1. One of the key steps to overcoming anger is to identify the object of your anger. Many people who struggle with chronic anger aren’t even sure what they’re angry about. When you identify what you’re angry about you can begin the process of dealing with it.
2. One of the goals of an angry person can be to draw attention to themselves. They often feel that negative attention is better than no attention at all. If you don’t feel loved or needed, this may be a root cause of your anger.
3. Accept the fact that most things in the world are out of your control. If you try to continually control your family, friends or circumstances you will find the result frustrating.
4. The root of your anger may lie in a lack of forgiveness. If you’ve never forgiven someone who’s hurt you, you’re caught in a vicious trap that will ultimately destroy you.
5. Many who struggle with anger hate themselves. Self-hatred can be used as a tool to control your emotions. You may need to learn new skills to control your emotions in a positive way.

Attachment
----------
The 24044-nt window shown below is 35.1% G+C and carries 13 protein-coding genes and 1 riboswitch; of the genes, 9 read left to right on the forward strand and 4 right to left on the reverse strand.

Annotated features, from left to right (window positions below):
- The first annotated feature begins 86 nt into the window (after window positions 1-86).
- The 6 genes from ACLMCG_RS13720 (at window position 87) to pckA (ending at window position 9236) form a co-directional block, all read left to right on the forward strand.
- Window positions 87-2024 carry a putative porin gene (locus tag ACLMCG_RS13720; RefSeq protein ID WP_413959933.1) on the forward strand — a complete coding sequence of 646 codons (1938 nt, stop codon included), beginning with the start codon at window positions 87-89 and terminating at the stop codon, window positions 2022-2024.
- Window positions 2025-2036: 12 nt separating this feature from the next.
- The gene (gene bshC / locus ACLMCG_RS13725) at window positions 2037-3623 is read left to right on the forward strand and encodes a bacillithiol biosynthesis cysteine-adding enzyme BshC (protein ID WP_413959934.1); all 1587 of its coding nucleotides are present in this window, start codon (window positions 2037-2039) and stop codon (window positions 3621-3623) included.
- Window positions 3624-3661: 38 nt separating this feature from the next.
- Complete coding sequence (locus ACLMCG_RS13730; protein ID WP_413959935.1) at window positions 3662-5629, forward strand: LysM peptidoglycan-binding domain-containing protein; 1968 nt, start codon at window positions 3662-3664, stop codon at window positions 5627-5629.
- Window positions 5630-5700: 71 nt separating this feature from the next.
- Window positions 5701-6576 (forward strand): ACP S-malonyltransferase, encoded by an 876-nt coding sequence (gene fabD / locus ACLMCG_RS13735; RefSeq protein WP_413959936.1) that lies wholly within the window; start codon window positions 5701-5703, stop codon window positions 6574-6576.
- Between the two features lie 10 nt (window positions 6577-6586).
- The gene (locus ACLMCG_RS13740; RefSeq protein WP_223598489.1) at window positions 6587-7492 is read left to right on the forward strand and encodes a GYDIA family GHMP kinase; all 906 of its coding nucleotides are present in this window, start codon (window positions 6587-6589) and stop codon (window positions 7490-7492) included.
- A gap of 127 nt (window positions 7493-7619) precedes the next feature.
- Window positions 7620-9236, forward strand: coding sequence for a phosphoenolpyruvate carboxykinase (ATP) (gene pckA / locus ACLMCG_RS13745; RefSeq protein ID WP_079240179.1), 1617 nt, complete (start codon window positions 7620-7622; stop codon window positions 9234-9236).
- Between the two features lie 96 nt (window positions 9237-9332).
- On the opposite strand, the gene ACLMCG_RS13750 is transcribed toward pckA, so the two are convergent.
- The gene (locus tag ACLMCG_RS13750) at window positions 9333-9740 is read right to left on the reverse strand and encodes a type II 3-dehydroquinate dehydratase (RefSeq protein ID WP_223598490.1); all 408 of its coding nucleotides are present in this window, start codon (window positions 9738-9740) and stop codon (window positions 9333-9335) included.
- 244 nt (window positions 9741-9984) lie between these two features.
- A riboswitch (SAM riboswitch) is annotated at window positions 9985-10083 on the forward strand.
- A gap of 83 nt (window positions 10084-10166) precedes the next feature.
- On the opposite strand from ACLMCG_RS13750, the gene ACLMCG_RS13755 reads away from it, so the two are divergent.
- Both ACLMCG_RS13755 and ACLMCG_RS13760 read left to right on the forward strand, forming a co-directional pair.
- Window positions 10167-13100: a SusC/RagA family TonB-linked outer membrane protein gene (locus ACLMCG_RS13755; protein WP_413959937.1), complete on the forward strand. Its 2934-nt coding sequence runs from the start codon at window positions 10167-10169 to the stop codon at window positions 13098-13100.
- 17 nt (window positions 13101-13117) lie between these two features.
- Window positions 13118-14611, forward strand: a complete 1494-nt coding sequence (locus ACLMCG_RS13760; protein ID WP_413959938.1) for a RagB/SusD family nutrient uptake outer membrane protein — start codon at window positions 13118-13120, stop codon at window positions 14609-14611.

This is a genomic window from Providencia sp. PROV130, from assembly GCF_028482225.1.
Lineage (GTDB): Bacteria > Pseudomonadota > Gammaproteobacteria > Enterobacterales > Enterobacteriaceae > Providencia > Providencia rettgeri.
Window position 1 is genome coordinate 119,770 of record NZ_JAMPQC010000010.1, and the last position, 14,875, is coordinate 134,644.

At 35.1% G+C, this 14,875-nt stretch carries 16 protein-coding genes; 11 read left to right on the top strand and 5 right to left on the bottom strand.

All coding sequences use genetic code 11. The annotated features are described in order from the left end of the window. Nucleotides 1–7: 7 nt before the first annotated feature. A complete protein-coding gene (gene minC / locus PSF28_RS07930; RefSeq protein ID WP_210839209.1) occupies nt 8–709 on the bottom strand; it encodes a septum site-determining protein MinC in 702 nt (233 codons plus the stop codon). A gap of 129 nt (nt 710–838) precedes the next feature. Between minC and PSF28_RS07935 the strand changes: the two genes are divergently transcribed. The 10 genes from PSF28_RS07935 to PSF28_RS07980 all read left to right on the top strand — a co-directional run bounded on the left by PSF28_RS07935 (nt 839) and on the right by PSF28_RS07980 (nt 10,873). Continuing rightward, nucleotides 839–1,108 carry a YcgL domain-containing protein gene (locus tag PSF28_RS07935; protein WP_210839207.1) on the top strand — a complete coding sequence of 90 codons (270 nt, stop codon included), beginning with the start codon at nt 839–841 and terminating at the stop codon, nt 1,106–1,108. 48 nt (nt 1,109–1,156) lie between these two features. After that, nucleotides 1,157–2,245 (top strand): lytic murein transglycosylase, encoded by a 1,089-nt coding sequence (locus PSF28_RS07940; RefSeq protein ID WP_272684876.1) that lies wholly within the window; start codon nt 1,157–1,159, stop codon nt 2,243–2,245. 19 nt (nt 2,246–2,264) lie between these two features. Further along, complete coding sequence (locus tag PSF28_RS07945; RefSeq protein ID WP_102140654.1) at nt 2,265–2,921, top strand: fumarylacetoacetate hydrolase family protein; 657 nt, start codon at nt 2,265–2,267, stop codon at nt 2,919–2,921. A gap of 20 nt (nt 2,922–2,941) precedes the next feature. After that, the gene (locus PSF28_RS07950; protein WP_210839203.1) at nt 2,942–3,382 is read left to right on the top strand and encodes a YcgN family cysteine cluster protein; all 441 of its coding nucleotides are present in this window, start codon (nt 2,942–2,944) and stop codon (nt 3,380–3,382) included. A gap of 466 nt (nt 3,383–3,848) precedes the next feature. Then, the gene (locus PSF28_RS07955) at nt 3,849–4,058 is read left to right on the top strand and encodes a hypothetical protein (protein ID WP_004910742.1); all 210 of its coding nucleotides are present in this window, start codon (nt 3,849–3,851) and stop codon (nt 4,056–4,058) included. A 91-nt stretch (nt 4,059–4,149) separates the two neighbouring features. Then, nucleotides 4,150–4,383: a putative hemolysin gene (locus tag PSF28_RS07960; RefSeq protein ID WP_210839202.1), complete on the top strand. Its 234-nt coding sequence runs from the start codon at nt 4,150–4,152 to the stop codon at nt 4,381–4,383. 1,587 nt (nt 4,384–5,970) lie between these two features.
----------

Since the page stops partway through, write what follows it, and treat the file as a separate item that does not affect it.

6. You may be angry about things your family or friends have done to you in the past, even decades ago. This is called residual anger. It is possible to resolve this anger and move on with your life, but you must be willing to spend time identifying the root of your problem and choosing to forgive those who have hurt you.
7. There are some legitimate physical causes for anger. If you suspect your problem may be related to a chemical imbalance in your body, be evaluated by a qualified psychiatrist.
8. In truth, no one can “make you angry,” even though they can provoke you. You can control your response to people and circumstances.
9. There is a place for “righteous anger,” when one of God’s principles is violated. Remember, being angry is not a sin, but what we do with our anger may be. Scripture does admonish us to “not let the sun go down on our anger” though. In other words, when you feel angry, it is important to deal with it and move past it as soon as possible.
10. If you or a family member is struggling with anger issues, they’re not likely to go away by themselves. It is necessary to identify the cause of the anger and take proactive steps to resolve it.